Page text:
State medical boards are 'under-disciplining' doctors, watchdog group finds

Overall, the rate at which states took serious disciplinary actions against doctors--including revocations, surrenders, suspensions and probation/restrictions--rose slightly in 2009. Still, that number was 18 percent lower than its peak five years ago, according to an annual ranking of state medical boards by Public Citizen, a nonprofit consumer advocacy group.

In particular, Minnesota was the worst state when it came to disciplining doctors and, along with Maryland, South Carolina and Wisconsin, has consistently been among the worst 10 states for each of the last seven rankings. For the first time since Public Citizen began issuing its state medical board rankings, Massachusetts has fallen into the bottom 10. California's rate of discipline (11th worst) has also dropped considerably since the 2001 to 2003 period, when it was ranked 22nd.

"There is considerable evidence that most boards are under-disciplining physicians," said Dr. Sidney Wolfe, director of Public Citizen's Health Research Group. "Most states are not living up to their obligations to protect patients from doctors who are practicing medicine in a substandard manner."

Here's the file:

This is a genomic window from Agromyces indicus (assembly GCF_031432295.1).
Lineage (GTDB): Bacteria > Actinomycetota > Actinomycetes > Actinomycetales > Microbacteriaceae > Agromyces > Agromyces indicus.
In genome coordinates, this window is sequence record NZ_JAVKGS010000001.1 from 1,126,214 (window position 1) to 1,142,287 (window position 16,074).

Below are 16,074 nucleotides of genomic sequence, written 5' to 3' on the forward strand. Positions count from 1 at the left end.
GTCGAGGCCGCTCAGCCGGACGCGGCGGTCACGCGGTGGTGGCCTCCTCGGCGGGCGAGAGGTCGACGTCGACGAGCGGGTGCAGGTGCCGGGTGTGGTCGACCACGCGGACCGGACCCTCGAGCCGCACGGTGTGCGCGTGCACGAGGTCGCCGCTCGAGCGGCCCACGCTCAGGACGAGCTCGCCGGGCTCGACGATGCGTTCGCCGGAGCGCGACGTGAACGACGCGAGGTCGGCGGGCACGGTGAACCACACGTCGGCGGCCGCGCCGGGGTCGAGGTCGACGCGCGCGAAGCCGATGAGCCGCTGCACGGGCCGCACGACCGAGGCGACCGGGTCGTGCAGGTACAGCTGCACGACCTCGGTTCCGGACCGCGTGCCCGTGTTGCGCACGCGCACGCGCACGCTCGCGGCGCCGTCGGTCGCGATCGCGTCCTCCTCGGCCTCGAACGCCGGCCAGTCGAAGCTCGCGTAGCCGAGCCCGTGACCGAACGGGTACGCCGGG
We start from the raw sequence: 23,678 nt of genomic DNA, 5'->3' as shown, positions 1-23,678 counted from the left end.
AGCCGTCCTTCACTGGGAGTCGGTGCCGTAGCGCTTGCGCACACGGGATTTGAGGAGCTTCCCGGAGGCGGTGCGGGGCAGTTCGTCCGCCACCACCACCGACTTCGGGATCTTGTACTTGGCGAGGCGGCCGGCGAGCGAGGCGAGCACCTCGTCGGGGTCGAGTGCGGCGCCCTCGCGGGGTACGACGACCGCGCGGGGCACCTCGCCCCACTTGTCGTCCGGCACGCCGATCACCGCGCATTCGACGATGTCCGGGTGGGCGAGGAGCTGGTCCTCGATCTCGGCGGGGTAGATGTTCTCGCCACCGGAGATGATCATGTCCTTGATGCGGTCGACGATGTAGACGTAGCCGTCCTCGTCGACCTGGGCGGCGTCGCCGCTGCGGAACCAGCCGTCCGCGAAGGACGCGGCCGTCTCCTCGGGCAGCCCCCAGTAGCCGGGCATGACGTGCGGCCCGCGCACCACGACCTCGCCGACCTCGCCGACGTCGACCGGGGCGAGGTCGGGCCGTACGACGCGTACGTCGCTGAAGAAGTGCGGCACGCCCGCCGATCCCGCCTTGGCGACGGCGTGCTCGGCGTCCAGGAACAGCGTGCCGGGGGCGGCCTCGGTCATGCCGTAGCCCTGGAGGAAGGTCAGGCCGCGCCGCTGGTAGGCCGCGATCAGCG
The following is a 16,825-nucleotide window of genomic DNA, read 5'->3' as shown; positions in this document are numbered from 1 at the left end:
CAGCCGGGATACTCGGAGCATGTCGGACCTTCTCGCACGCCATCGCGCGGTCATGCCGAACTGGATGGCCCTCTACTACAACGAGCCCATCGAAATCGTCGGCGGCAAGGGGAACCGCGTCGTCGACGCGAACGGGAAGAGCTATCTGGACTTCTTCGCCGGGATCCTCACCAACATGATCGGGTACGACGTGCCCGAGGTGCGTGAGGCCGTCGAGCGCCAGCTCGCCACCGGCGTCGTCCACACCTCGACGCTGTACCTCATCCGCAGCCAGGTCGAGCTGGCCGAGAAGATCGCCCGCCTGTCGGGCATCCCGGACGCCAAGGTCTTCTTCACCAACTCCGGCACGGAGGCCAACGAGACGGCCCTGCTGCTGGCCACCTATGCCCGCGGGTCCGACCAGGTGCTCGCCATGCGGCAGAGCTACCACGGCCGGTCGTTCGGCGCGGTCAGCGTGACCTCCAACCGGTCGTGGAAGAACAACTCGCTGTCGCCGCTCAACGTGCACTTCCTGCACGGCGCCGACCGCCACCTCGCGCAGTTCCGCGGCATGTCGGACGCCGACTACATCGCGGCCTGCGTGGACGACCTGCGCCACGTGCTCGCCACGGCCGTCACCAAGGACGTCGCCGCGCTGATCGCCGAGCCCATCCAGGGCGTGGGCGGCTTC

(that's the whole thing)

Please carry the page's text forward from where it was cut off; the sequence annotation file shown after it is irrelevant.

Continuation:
The best states when it comes to doctor discipline, in order, are Alaska, North Dakota, Kentucky, Ohio, Arizona, Oklahoma, Colorado, Louisiana, New Mexico and Hawaii. Hawaii, North Carolina, Washington, D.C., Illinois and Maine showed the most improvement from the 2001 to 2003 period.

The annual rankings are based on the Federation of State Medical Boards' data on the number of serious disciplinary actions taken against doctors from 2007 to 2009. Public Citizen calculated the rate of serious disciplinary actions per 1,000 doctors in each state for each of these three years, then averaged the rates over the past three years to establish the state's rank.

According to the report, the most effective medical boards tend to be adequately funded and staffed, committed to proactive investigations, have excellent leadership, work independently from state medical societies and government and use a "reasonable legal framework" for disciplining doctors.

To learn more:
- read Public Citizen's press release

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